THEORY: DAP Developmentally Appropriate Practice (Part 2): The Aesthetic Domain


The aesthetics domain

The word aesthetics refers to the principles and philosophy concerned with nature and the appreciation of beauty. In terms of education, it refers to the ability to perceive through the senses, be sensitive to, and appreciate the beauty in nature and creations in the arts. Mayesky (2009) describes it as “a feeling of wonder”.

When we discuss the aesthetics, we also need to be aware of what it meant by the terminology: the arts. It can be used for both creative work and for the process of producing creative work. There are 4 broad categories: visual arts (drawing, painting, sculpture etc), performing arts (singing, dancing, dramatics, storytelling), usable arts (weaving, knitting, ceramics, jewellery making) and literary arts (writing stories, plays, jokes, essays).


Educators need to deliberately provide experiences in nature and the arts (aesthetics education) whereby children learn about them through responding to them and by creating their own art, in order to develop awareness, foster appreciation, and develop their skills. It has been found that aesthetic learning is highly integral to children’s cognitive and academic achievements (See: C Seefeldt, 2005). Children’s emotional development and their ability to make connections in the natural environment is supported by a learning environment which places emphasis on the beauty and wonder of nature. This in turn helps students to form a firm foundation for social consciousness, knowledge and care. Through engagement with the arts, children can develop skills of patience, persistence, hand-eye coordination, etc. It can also be an avenue for supporting children in developing and refining their skills in, for example, decision making, perceptual abilities and problem solving, as well as creating a prosaic climate building teamwork, cooperation and collaboration.


As you can see, aesthetic experience can either be responsive or productive.

Educators can plan activities that are:

  • discovery activities, e.g. smelling flowers, grass or spices; observing beautiful fish.
  • exposure activities, e.g. watching a performance; looking at the detail in paintings.
  • evaluation activities, e.g. choosing their favourite song; comparing several leaves.
  • creative activities, e.g. playing a role in a performance; finger painting.

It is the teacher’s role to:

  • provide opportunities and support for creative dramatics (e.g. specific activities or organising creative arts centre or supporting an aesthetics-friendly climate).
  • provide consistently high-quality creative art experiences.
  • support children in respecting and caring for materials.
  • integrate the arts into the curriculum.
  • share their enthusiasm by talking about beauty in nature and the arts.
  • encourage individual expression.
  • strive to become more creative themselves and set a good example.

When responding to children’s artwork, educators need to be aware of the impact that their chosen words can have. Negative impacts come from those responses that are: complimentary (“Very nice” – cuts off discussion), judgemental (“Great work” – empty content allows child to think that anything they do is terrific no matter how much effort is put into it), value-laden (“I like that very much” – emphasises the product and not the process), questioning (“What is it?” – insists it has to be something which disregards abstract expression), or correcting (“Good but the grass should be green” – assumes that the child should copy reality).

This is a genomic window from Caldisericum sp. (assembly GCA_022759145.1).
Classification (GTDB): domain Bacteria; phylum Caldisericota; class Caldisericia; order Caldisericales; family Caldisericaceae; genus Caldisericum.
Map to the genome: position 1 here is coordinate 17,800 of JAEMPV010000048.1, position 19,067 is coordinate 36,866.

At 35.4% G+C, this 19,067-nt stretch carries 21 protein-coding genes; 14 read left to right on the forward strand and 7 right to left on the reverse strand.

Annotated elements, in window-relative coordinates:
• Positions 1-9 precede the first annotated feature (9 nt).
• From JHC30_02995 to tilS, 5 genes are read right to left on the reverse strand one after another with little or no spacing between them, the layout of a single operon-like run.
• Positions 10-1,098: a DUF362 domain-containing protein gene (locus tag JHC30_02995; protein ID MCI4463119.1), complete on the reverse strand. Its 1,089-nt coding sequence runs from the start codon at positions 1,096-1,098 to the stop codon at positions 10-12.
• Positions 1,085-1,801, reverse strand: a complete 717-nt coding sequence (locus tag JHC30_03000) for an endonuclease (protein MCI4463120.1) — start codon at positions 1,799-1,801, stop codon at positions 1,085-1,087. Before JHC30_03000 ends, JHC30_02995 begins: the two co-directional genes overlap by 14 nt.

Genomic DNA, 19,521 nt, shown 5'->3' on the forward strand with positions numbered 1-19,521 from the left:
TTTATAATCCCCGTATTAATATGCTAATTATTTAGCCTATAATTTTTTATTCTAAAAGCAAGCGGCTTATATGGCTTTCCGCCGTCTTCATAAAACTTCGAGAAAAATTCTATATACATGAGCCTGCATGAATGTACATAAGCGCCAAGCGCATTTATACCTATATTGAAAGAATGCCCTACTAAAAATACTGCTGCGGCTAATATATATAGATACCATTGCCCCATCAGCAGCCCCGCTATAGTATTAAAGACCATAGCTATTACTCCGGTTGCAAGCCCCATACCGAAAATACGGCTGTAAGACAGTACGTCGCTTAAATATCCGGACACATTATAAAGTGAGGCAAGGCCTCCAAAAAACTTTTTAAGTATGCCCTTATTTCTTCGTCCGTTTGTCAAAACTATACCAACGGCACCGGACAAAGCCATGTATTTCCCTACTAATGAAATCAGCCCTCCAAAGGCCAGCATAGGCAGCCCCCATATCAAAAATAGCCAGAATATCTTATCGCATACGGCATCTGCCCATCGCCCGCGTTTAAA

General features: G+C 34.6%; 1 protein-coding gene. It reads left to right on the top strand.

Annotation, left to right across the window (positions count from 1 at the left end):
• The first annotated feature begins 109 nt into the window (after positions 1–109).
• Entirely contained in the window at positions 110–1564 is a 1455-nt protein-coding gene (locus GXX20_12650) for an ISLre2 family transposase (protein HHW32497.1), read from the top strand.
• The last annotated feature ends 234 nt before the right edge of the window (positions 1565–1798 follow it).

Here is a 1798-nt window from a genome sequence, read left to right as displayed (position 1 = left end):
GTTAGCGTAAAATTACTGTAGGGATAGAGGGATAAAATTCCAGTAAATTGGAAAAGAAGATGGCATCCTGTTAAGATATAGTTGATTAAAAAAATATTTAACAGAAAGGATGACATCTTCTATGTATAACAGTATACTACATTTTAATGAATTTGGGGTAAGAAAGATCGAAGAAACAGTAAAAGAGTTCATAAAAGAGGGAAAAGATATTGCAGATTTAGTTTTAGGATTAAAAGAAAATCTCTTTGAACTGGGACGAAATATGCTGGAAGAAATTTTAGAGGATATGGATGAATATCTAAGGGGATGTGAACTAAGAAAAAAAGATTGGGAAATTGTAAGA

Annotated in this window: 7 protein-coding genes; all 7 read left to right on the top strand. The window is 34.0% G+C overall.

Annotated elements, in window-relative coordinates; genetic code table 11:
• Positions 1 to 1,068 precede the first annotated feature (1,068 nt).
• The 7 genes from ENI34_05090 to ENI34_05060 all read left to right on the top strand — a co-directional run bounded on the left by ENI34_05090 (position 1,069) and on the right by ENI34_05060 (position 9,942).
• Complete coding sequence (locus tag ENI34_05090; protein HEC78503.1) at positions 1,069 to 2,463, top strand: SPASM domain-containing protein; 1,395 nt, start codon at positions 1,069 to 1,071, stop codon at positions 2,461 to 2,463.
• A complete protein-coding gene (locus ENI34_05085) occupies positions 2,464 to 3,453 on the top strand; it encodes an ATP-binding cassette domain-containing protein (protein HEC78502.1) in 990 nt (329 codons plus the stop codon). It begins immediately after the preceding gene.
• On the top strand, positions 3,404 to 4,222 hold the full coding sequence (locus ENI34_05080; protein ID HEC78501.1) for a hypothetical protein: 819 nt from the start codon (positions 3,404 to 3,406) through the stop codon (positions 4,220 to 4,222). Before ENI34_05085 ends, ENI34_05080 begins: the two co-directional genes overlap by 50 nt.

A probing response, such as “Tell me about your picture” encourages discussion and avoids passing judgement on the child’s work. Although it does assume that the child will enjoy and learn from verbalising their ideas. Acknowledging effort, “You worked a long time on it” allows the child to realise that their effort has been noticed.

Other responses might: recognise the use of aesthetic elements, indicate an understanding of symbols, acknowledge the child’s feelings, ask for information, broaden the child’s self-concept, or recognise progress.


Reflection: What types of responses do you make in your classroom and what effect do you think that they have on your students?

Pitfalls to avoid:

Don’t focus on making a model when demonstrating as this will lead children to believe that there is only one “correct” way to make the model and takes away their creativity. Instead show them how to join or apply glue. In other situations this might be to avoid over-directing.

Don’t hurry children as they need time to explore, experiment and become familiar with materials.

Don’t reinforce only a realistic approach as this limits children’s expression.

Use praise sparingly and remember that linking effort and success is more effective as a strategy than empty praise.


Kostelnik, M.J., Sideman, A.K., & Whiren, A.P. (2013). Developmentally Appropriate Curriculum: Pearson New International Edition: Best Practices in Early Childhood Education. Pearson.

Mayesky, M. (2009). Creative activities for young children. Albany, NY: Thomson Delmar Learning.

Seefeldt, C. (2005). How to work with standards in the early childhood classroom. New York: Teachers College Press.


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